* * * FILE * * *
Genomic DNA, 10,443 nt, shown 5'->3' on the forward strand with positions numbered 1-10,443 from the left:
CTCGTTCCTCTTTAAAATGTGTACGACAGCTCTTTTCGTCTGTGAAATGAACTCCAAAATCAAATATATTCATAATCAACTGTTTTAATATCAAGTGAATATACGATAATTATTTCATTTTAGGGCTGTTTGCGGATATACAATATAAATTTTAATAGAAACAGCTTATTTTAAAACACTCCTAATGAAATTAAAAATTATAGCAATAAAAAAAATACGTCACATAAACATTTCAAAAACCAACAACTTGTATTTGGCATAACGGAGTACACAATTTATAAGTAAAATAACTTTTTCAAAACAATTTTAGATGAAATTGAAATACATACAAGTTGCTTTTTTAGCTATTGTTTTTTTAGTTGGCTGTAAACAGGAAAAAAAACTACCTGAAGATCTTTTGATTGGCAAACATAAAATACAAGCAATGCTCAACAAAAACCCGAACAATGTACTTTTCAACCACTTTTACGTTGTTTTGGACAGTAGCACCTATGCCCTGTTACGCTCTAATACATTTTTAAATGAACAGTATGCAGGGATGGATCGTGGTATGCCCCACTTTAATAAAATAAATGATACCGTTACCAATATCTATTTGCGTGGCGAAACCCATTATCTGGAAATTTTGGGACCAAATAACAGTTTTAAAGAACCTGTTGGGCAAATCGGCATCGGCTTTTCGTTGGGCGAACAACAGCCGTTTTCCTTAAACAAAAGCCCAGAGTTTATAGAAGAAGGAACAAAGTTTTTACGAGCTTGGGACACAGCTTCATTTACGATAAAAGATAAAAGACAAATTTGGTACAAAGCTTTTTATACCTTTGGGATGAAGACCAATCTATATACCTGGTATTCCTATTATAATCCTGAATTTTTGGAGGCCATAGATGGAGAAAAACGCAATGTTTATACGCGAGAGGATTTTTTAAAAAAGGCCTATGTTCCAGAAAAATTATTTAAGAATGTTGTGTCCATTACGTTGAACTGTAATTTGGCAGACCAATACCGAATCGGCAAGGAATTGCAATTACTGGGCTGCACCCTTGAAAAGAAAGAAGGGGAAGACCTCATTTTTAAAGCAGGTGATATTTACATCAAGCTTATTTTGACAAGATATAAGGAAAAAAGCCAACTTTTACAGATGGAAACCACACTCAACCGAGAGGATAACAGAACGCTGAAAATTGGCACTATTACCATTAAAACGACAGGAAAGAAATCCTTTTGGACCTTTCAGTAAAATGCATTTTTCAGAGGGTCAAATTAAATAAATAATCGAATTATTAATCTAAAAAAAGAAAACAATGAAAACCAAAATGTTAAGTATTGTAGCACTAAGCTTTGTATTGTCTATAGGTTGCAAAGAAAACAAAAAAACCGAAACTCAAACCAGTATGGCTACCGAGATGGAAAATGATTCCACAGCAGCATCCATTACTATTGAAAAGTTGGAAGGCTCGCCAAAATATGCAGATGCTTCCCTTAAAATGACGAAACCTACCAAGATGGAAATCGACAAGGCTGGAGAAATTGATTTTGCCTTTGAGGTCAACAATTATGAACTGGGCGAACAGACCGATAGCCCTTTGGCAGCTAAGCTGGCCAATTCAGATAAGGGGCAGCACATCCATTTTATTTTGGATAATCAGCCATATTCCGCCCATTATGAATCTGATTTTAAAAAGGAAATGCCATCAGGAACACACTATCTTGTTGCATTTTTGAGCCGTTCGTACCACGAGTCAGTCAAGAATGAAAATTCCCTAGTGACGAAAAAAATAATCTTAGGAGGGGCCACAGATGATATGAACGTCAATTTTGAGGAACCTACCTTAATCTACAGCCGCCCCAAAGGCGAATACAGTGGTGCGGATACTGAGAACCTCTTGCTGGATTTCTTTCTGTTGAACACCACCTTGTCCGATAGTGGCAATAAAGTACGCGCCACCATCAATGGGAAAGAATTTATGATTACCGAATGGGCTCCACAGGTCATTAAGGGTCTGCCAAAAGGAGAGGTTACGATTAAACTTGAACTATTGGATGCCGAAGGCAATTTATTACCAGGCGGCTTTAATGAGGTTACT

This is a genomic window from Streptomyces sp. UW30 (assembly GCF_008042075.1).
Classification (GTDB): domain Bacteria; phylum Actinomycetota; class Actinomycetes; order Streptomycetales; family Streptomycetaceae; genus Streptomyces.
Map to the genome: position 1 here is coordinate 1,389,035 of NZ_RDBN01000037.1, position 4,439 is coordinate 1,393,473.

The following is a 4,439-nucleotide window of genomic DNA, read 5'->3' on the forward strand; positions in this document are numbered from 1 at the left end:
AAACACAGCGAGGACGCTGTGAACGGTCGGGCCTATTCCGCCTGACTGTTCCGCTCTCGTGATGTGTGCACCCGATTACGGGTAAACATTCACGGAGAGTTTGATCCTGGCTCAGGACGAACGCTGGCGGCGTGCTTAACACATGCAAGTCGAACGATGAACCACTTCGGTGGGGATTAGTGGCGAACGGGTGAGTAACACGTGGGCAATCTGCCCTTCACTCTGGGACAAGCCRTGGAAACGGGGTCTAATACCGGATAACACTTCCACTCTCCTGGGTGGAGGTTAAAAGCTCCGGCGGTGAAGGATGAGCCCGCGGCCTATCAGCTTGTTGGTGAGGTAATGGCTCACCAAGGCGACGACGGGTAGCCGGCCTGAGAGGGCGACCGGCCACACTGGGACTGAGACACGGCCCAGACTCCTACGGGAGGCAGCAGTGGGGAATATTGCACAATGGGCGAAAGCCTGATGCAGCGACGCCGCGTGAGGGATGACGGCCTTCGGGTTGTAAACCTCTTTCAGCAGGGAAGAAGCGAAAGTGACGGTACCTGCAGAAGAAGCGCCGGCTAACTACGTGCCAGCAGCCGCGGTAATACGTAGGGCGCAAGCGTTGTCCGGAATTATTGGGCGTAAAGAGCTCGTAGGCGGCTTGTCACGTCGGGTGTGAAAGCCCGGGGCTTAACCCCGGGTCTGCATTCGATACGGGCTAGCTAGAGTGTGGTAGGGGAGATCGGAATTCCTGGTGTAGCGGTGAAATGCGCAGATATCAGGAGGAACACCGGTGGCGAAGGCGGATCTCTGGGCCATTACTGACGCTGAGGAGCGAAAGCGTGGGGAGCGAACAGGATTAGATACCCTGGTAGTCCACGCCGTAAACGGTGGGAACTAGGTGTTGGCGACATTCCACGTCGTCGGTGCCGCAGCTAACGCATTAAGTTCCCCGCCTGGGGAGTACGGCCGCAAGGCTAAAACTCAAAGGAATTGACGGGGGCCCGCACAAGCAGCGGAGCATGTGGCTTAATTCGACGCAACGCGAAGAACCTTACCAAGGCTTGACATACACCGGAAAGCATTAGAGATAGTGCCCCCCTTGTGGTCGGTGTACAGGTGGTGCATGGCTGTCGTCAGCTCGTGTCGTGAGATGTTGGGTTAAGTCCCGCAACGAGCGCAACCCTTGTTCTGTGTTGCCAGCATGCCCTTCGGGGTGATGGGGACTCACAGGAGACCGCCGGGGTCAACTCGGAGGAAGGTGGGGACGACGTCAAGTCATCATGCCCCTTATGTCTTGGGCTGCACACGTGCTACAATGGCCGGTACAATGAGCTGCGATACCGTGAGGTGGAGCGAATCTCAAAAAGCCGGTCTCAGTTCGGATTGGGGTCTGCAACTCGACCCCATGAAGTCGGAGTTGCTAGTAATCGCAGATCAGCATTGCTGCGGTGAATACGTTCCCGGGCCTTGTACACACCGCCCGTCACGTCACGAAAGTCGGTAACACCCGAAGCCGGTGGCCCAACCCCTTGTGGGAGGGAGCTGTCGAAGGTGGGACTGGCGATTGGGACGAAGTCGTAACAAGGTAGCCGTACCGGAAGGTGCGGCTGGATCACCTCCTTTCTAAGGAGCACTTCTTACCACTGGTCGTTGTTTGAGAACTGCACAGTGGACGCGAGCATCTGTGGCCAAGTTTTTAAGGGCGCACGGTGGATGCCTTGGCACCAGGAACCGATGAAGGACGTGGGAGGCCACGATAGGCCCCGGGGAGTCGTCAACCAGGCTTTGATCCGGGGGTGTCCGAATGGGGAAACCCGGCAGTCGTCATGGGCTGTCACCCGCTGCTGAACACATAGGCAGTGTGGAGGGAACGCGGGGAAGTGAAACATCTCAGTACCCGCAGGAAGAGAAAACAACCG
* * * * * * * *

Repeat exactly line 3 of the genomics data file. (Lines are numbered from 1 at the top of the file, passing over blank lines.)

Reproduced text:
This is a genomic window from Streptomyces sp. UW30 (assembly GCF_008042075.1).